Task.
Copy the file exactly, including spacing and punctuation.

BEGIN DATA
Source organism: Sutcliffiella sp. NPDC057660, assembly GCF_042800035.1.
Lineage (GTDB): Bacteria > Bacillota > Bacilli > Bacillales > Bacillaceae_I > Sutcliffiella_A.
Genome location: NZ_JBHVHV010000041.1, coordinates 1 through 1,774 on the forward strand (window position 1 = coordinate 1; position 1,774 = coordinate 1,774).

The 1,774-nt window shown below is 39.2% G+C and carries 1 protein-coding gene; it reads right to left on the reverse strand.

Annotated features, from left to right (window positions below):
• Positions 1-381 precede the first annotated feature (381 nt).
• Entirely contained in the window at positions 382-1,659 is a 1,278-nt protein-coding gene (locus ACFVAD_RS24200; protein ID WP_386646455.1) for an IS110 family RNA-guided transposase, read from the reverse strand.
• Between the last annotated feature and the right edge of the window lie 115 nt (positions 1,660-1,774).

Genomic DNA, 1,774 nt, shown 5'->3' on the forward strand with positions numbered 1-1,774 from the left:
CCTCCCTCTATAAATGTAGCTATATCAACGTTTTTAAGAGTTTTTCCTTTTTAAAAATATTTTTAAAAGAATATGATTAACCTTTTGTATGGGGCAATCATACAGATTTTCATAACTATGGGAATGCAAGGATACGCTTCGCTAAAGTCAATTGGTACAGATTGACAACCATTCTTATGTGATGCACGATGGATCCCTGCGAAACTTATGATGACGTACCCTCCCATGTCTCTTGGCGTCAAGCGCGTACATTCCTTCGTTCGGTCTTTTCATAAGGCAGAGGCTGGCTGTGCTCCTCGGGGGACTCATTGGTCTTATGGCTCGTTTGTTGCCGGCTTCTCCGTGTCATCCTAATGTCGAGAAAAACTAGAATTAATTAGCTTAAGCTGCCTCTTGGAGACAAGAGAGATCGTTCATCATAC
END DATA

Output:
Source organism: Sutcliffiella sp. NPDC057660, assembly GCF_042800035.1.
Lineage (GTDB): Bacteria > Bacillota > Bacilli > Bacillales > Bacillaceae_I > Sutcliffiella_A.
Genome location: NZ_JBHVHV010000041.1, coordinates 1 through 1,774 on the forward strand (window position 1 = coordinate 1; position 1,774 = coordinate 1,774).

The 1,774-nt window shown below is 39.2% G+C and carries 1 protein-coding gene; it reads right to left on the reverse strand.

Annotated features, from left to right (window positions below):
• Positions 1-381 precede the first annotated feature (381 nt).
• Entirely contained in the window at positions 382-1,659 is a 1,278-nt protein-coding gene (locus ACFVAD_RS24200; protein ID WP_386646455.1) for an IS110 family RNA-guided transposase, read from the reverse strand.
• Between the last annotated feature and the right edge of the window lie 115 nt (positions 1,660-1,774).

Genomic DNA, 1,774 nt, shown 5'->3' on the forward strand with positions numbered 1-1,774 from the left:
CCTCCCTCTATAAATGTAGCTATATCAACGTTTTTAAGAGTTTTTCCTTTTTAAAAATATTTTTAAAAGAATATGATTAACCTTTTGTATGGGGCAATCATACAGATTTTCATAACTATGGGAATGCAAGGATACGCTTCGCTAAAGTCAATTGGTACAGATTGACAACCATTCTTATGTGATGCACGATGGATCCCTGCGAAACTTATGATGACGTACCCTCCCATGTCTCTTGGCGTCAAGCGCGTACATTCCTTCGTTCGGTCTTTTCATAAGGCAGAGGCTGGCTGTGCTCCTCGGGGGACTCATTGGTCTTATGGCTCGTTTGTTGCCGGCTTCTCCGTGTCATCCTAATGTCGAGAAAAACTAGAATTAATTAGCTTAAGCTGCCTCTTGGAGACAAGAGAGATCGTTCATCATAC